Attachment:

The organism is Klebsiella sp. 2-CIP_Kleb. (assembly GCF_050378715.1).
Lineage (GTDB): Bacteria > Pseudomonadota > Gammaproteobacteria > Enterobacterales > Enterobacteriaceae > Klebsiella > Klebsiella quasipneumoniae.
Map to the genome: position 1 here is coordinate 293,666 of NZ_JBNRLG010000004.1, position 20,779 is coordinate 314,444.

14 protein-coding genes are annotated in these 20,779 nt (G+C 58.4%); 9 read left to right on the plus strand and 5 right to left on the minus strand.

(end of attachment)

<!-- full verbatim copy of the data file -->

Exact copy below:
The organism is Klebsiella sp. 2-CIP_Kleb. (assembly GCF_050378715.1).
Lineage (GTDB): Bacteria > Pseudomonadota > Gammaproteobacteria > Enterobacterales > Enterobacteriaceae > Klebsiella > Klebsiella quasipneumoniae.
Map to the genome: position 1 here is coordinate 293,666 of NZ_JBNRLG010000004.1, position 20,779 is coordinate 314,444.

14 protein-coding genes are annotated in these 20,779 nt (G+C 58.4%); 9 read left to right on the plus strand and 5 right to left on the minus strand.